Perhaps the greatest email myth of all is that email is secure.
When asked whether the US Government keeps copies of all emails, William Binney, a former employee of the National Security Agency (NSA) turned whistle blower, stated "I would think – I believe they have most of them, yes."
Many erroneously assume that email communications are secure when an encrypted connection is made to an email service. However, this only secures the connection to the web server – it does not protect email communications in transit.
Email communications are "open" and data can be "sniffed" by virtually anyone.
This is an open secret that few people are cognizant of.
What even fewer realize, however, is that it does not require sophisticated technology or a massive government budget to intercept email communications – indeed, even in the absence of all government, email communications can be intercepted. Mobile network operators, Internet service providers (ISP), and private individuals, for example, can intercept email communications in transit and even block or forge them.
Secure email communications require encryption.
Encryption is the process of scrambling plain text communications into cipher and unscrambling them back into plain text. This ensures that no one other than the intended recipient receives the electronic data. In transit, the encrypted data appears scrambled and cannot be read, listened to, or watched by anyone save the parties with the decryption key. Encrypted data can be protected in sundry manners, including a keyfile or password or both. However, because there is ordinarily no secure manner to transmit a password or keyfile over the Internet to an intended recipient, symmetric encryption alone is of little use.
Instead, only public-key cryptography, which utilizes asymmetric encryption, can be used to secure communications between two or more parties. Asymmetric encryption is a system of encryption with public and private keys, which are dissimilar but share mathematical affinity. Public-key cryptography is simple – each person generates a pair of public and private keys. Two parties intending on transmitting secure data exchange public keys. When person "A" sends encrypted data to person "B," he encrypts it with person "B's" public key; person "B" then decrypts the message with her private key. Although public-key cryptography encryption may seem complicated, it is anything but.
The essential thing to remember is that email encryption is only possible if two parties exchange public keys – email cannot be transmitted encrypted by only one party.
Pretty Good Privacy (PGP)
The most widely accepted email encryption standard in the world is PGP. PGP is an acronym for Pretty Good Privacy and was developed in 1991 by Phil Zimmermann. PGP is commercially sold by the Internet security company Symantec. While there are some advantages to using the commercial version of PGP, including disk encryption, there is one serious disadvantage. The commercial PGP version is not open source. While the source code of the commercial version is available for download, a published source code does not equal open source. In addition, there are serious questions as to the authenticity of the Symantec source code. Closed source applications are potentially dangerous because they generally have a closed source code, which debars the source code from being independently analyzed for security bugs, including "backdoors." In addition to the source code, there are financial interests to consider – the commercial PGP version is not cheap.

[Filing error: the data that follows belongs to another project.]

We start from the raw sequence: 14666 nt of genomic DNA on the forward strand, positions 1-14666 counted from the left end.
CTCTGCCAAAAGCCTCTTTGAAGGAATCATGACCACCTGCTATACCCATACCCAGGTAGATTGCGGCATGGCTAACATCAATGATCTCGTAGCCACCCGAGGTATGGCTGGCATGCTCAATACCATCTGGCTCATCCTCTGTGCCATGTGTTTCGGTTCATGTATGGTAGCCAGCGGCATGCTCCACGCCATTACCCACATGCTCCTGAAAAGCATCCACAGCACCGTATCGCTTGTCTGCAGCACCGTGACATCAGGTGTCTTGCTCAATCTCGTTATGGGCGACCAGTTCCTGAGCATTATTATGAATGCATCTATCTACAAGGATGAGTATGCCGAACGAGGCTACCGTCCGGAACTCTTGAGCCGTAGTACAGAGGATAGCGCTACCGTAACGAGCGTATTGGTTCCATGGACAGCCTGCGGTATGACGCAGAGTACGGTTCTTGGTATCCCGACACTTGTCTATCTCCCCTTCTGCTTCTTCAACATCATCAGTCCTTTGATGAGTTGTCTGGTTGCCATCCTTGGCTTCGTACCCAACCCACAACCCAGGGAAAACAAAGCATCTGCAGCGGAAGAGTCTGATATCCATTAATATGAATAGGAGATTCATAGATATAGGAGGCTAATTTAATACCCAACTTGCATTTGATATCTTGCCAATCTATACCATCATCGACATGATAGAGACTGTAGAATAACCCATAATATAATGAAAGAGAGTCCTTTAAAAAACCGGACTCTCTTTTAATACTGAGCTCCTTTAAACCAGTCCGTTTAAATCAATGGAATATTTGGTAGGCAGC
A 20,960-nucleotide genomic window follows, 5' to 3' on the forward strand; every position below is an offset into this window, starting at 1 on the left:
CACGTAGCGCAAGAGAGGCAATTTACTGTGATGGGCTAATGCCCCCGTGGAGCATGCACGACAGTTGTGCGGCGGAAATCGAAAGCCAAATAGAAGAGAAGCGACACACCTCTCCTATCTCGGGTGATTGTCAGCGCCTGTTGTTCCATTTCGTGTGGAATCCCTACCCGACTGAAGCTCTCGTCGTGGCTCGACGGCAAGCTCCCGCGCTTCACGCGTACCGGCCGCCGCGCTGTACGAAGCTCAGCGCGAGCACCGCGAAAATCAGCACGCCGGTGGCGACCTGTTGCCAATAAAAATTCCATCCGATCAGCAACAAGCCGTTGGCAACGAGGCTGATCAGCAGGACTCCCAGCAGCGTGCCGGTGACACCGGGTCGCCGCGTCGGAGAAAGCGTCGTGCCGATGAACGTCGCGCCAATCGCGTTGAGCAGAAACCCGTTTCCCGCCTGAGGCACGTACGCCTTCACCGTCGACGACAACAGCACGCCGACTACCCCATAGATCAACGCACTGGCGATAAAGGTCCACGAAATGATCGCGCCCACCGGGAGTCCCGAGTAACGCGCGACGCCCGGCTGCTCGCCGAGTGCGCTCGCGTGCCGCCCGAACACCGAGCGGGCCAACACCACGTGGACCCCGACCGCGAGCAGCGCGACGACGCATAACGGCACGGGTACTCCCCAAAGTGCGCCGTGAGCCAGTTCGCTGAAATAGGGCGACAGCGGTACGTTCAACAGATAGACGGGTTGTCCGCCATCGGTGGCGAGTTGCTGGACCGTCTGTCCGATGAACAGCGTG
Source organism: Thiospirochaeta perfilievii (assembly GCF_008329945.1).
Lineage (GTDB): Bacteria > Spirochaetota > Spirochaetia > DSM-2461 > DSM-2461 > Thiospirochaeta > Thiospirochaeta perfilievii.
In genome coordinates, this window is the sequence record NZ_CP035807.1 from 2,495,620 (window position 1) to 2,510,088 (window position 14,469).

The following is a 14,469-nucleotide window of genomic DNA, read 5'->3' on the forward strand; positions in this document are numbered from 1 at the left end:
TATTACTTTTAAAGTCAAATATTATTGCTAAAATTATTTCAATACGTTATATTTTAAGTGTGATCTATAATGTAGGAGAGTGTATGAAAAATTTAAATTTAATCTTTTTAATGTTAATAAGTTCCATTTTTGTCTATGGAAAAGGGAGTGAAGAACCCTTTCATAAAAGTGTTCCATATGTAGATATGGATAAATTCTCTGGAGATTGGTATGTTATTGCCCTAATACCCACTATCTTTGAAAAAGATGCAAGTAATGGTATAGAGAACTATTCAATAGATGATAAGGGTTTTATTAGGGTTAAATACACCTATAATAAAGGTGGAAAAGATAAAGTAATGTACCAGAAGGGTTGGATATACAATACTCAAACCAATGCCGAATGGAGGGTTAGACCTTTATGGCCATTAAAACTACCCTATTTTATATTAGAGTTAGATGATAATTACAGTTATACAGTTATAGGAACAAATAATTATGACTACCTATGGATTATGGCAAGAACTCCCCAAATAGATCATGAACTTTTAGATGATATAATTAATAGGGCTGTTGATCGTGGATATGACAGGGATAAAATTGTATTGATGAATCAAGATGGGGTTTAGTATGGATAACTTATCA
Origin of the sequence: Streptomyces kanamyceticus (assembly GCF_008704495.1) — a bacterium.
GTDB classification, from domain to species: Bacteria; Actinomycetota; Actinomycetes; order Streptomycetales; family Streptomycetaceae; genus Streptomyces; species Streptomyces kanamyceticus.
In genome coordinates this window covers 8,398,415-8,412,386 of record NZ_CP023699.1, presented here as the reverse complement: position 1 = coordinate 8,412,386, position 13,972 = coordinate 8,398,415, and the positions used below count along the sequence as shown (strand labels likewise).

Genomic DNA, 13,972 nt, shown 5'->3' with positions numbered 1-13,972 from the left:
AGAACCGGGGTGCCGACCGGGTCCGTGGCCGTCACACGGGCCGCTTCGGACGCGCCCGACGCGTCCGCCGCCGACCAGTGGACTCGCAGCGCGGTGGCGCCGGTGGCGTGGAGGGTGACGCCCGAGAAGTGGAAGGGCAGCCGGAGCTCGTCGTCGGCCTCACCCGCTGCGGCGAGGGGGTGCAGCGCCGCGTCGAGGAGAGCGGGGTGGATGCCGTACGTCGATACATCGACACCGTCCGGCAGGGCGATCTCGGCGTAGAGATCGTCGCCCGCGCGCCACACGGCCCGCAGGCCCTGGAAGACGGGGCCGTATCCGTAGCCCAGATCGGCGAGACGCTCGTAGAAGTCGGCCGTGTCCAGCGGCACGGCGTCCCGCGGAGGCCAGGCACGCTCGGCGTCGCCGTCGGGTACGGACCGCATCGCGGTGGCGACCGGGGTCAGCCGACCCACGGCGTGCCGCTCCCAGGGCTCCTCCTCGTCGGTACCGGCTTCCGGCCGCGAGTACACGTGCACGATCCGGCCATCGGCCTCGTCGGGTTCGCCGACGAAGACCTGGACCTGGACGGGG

OpenPGP, however, is the open source alternative to PGP and is considerably more secure and trustworthy than the commercial version. The implementation of OpenPGP is made available by GnuPG. GnuPG is free software and cross-platform – meaning it is available for Linux, Mac, Microsoft Windows, et al. OpenPGP can be used to sign and encrypt emails, files, and other data; however, it cannot, hitherto, be utilized for disk encryption.
Here are some essential elementary OpenPGP principles to consider:
- Generate a key pair that has a key size of at least 2048 bit.
- Create a separate password for the private key (i.e., separate from the email account).
- Limit key expiration to no more than five years.
- Create a revocation certificate.
- Export (i.e., back up) the key pair.
- Encrypt the private key locally on an encrypted PC.
- Generate and store a key pair locally in an email client (i.e., avoid webmail).
While it is possible to utilize OpenPGP in some webmail systems, with very few exceptions, it is universally a bad idea. Storing a private key on a webmail server exposes users to potentially serious security problems. Once the security or privacy of a private key or its password has been compromised, it can no longer be utilized or trusted. Indeed, in such instances, it is best to revoke the key and warn others that the security of the private key can no longer be guaranteed. An enemy (e.g., a hacker, a government agent, an identity thief) can utilize a compromised private key to forge signatures, impersonate persons, and read sensitive data.
In conclusion, public-key cryptography can be used to secure mobile communications, including phones calls and SMS, email, documents, files, and virtually all electronic data. Its use is virtually limitless. Public-key cryptography such as OpenPGP is unbreakable, even to the most demanding and powerful government agencies.
James Black is the author of The Privacy Book. For more information, please visit www.sovereignpress.org